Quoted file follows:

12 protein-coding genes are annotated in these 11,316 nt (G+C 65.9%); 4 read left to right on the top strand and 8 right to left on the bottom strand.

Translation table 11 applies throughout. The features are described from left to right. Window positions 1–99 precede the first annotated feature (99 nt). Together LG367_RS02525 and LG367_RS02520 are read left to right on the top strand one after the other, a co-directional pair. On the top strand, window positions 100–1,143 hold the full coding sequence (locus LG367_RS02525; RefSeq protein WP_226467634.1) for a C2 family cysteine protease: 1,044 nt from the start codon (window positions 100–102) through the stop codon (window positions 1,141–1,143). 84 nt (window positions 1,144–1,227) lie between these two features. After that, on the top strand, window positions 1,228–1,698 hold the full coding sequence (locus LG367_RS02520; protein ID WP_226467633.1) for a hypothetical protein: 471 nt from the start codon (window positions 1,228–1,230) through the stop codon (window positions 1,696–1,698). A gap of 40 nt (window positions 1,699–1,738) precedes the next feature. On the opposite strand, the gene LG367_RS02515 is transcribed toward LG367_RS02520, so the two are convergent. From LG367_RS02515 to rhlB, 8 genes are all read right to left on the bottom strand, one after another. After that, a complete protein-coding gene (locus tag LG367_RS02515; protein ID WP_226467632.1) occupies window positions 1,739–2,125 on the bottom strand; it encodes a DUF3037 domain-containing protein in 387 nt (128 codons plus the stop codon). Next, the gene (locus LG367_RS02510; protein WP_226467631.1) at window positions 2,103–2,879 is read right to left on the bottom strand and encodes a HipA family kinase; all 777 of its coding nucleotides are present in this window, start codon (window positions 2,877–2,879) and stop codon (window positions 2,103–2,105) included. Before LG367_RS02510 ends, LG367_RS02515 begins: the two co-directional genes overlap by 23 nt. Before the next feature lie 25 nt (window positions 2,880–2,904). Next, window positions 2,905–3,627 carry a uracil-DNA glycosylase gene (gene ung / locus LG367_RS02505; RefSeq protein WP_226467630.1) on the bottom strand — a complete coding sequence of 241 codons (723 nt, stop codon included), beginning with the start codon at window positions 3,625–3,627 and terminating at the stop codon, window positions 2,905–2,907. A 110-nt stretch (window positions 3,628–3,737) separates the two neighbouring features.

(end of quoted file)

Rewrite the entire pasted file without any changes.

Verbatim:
12 protein-coding genes are annotated in these 11,316 nt (G+C 65.9%); 4 read left to right on the top strand and 8 right to left on the bottom strand.

Translation table 11 applies throughout. The features are described from left to right. Window positions 1–99 precede the first annotated feature (99 nt). Together LG367_RS02525 and LG367_RS02520 are read left to right on the top strand one after the other, a co-directional pair. On the top strand, window positions 100–1,143 hold the full coding sequence (locus LG367_RS02525; RefSeq protein WP_226467634.1) for a C2 family cysteine protease: 1,044 nt from the start codon (window positions 100–102) through the stop codon (window positions 1,141–1,143). 84 nt (window positions 1,144–1,227) lie between these two features. After that, on the top strand, window positions 1,228–1,698 hold the full coding sequence (locus LG367_RS02520; protein ID WP_226467633.1) for a hypothetical protein: 471 nt from the start codon (window positions 1,228–1,230) through the stop codon (window positions 1,696–1,698). A gap of 40 nt (window positions 1,699–1,738) precedes the next feature. On the opposite strand, the gene LG367_RS02515 is transcribed toward LG367_RS02520, so the two are convergent. From LG367_RS02515 to rhlB, 8 genes are all read right to left on the bottom strand, one after another. After that, a complete protein-coding gene (locus tag LG367_RS02515; protein ID WP_226467632.1) occupies window positions 1,739–2,125 on the bottom strand; it encodes a DUF3037 domain-containing protein in 387 nt (128 codons plus the stop codon). Next, the gene (locus LG367_RS02510; protein WP_226467631.1) at window positions 2,103–2,879 is read right to left on the bottom strand and encodes a HipA family kinase; all 777 of its coding nucleotides are present in this window, start codon (window positions 2,877–2,879) and stop codon (window positions 2,103–2,105) included. Before LG367_RS02510 ends, LG367_RS02515 begins: the two co-directional genes overlap by 23 nt. Before the next feature lie 25 nt (window positions 2,880–2,904). Next, window positions 2,905–3,627 carry a uracil-DNA glycosylase gene (gene ung / locus LG367_RS02505; RefSeq protein WP_226467630.1) on the bottom strand — a complete coding sequence of 241 codons (723 nt, stop codon included), beginning with the start codon at window positions 3,625–3,627 and terminating at the stop codon, window positions 2,905–2,907. A 110-nt stretch (window positions 3,628–3,737) separates the two neighbouring features.